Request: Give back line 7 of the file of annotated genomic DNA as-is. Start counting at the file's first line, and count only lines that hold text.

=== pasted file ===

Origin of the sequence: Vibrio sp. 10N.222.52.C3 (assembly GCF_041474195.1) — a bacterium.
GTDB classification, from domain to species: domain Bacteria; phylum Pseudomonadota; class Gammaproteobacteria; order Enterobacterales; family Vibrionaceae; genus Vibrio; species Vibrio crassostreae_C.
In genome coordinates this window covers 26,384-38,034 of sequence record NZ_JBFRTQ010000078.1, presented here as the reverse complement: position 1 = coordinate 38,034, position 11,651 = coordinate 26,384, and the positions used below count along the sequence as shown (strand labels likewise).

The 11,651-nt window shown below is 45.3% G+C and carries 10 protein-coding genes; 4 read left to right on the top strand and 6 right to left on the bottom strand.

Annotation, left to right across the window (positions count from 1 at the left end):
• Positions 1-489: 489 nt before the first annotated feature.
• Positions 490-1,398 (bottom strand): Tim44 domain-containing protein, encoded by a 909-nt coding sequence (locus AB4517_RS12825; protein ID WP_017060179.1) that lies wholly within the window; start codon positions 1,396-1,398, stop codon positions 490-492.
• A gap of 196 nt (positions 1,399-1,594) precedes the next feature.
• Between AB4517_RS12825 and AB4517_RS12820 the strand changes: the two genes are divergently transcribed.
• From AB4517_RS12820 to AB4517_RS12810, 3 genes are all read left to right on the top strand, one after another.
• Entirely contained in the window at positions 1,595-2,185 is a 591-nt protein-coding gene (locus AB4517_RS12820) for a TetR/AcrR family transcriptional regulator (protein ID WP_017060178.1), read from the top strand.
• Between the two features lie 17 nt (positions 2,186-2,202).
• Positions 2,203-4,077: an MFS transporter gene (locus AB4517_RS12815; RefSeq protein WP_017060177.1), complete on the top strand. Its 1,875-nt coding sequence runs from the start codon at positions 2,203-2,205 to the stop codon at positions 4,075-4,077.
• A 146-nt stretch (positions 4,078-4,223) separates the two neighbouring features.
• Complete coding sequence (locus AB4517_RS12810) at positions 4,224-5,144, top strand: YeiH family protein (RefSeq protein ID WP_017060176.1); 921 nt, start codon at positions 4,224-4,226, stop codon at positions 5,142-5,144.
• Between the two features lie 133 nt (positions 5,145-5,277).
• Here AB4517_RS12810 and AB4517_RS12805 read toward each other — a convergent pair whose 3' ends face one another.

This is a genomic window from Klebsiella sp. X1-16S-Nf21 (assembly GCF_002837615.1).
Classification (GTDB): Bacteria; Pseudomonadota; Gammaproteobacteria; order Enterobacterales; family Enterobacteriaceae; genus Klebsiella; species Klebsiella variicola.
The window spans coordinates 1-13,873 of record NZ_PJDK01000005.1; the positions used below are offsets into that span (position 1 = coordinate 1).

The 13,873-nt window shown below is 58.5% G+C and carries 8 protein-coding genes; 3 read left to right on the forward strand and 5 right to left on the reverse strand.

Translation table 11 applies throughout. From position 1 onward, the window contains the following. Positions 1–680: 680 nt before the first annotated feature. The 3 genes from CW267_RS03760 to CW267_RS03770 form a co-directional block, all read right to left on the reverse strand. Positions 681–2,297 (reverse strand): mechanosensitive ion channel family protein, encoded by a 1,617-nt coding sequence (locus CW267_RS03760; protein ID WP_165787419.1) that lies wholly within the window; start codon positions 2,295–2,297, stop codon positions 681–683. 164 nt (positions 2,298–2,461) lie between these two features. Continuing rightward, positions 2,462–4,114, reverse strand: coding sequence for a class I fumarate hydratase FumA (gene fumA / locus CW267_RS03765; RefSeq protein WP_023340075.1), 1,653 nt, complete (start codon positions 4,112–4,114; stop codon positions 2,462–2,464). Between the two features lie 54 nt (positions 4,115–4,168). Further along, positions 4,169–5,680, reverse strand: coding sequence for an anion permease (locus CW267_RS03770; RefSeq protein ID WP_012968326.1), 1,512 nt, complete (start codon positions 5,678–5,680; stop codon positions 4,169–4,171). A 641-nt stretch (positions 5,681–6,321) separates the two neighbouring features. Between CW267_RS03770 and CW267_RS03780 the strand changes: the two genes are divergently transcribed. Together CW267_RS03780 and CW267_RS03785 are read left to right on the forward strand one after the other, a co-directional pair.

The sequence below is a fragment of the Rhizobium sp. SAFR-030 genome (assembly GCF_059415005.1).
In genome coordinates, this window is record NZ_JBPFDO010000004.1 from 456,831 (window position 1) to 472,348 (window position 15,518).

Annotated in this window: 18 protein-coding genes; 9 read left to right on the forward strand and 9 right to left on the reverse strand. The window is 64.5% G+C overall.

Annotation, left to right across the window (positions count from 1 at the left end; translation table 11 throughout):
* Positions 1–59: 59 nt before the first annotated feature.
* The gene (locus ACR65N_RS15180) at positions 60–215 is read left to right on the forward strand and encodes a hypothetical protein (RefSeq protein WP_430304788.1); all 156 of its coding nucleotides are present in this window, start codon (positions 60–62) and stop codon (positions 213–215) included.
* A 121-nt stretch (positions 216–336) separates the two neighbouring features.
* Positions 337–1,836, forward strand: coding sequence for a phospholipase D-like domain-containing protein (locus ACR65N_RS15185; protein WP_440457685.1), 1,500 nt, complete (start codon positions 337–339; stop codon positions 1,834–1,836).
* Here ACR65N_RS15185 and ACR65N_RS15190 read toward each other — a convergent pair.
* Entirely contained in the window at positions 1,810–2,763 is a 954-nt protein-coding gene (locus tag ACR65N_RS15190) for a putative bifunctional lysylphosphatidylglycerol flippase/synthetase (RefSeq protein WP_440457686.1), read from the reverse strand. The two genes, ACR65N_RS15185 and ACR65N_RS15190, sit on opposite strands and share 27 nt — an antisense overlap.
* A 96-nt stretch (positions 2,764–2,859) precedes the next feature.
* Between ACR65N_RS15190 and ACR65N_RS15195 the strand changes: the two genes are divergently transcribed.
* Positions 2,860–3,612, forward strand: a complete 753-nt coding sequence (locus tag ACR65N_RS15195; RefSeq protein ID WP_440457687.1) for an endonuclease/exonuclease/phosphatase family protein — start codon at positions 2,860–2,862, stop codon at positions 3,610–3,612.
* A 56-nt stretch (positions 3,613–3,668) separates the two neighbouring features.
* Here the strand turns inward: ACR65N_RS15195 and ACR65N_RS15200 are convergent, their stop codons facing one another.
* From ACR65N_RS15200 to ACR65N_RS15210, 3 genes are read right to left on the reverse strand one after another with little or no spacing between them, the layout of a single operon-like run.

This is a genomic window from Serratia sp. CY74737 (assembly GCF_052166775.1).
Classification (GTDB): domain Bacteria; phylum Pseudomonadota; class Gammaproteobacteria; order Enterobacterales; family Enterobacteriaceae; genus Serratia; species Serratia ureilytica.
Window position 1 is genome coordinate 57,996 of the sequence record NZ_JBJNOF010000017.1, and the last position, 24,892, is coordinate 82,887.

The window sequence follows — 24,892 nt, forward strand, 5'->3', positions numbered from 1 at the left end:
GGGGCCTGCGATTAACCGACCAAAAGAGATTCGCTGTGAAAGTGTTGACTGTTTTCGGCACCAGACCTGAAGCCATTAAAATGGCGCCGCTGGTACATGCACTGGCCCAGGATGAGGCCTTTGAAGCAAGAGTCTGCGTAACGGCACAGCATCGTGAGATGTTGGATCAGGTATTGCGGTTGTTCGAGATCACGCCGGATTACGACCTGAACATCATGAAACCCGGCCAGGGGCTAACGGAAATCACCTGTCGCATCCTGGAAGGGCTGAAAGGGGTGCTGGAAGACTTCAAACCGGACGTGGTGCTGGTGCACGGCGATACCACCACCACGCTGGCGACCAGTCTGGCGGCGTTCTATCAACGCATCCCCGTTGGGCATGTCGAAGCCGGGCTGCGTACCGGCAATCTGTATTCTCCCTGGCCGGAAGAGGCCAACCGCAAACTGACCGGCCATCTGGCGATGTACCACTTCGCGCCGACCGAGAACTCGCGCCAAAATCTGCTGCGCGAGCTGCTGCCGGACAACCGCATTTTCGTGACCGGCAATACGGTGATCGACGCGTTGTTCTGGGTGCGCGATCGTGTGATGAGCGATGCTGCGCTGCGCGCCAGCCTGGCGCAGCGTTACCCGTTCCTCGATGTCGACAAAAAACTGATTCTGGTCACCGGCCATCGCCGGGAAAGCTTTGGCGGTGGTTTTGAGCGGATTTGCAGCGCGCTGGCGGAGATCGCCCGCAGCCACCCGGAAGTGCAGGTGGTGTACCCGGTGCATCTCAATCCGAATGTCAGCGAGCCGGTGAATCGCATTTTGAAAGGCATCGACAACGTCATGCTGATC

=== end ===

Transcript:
• Positions 490-1,398 (bottom strand): Tim44 domain-containing protein, encoded by a 909-nt coding sequence (locus AB4517_RS12825; protein ID WP_017060179.1) that lies wholly within the window; start codon positions 1,396-1,398, stop codon positions 490-492.